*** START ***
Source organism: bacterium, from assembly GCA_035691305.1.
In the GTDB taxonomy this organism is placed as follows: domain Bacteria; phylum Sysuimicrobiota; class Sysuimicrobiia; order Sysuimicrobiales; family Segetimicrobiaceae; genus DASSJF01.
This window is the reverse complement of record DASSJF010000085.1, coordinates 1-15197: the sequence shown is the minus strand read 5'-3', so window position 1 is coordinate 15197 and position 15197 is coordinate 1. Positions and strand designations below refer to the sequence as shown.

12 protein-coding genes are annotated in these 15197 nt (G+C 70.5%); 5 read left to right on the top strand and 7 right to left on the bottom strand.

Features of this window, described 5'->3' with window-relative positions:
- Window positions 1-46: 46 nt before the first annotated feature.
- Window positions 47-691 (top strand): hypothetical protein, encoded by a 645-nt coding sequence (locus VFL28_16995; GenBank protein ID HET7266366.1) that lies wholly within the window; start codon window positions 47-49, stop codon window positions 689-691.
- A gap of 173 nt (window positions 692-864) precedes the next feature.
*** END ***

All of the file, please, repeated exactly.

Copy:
Source organism: bacterium, from assembly GCA_035691305.1.
In the GTDB taxonomy this organism is placed as follows: domain Bacteria; phylum Sysuimicrobiota; class Sysuimicrobiia; order Sysuimicrobiales; family Segetimicrobiaceae; genus DASSJF01.
This window is the reverse complement of record DASSJF010000085.1, coordinates 1-15197: the sequence shown is the minus strand read 5'-3', so window position 1 is coordinate 15197 and position 15197 is coordinate 1. Positions and strand designations below refer to the sequence as shown.

12 protein-coding genes are annotated in these 15197 nt (G+C 70.5%); 5 read left to right on the top strand and 7 right to left on the bottom strand.

Features of this window, described 5'->3' with window-relative positions:
- Window positions 1-46: 46 nt before the first annotated feature.
- Window positions 47-691 (top strand): hypothetical protein, encoded by a 645-nt coding sequence (locus VFL28_16995; GenBank protein ID HET7266366.1) that lies wholly within the window; start codon window positions 47-49, stop codon window positions 689-691.
- A gap of 173 nt (window positions 692-864) precedes the next feature.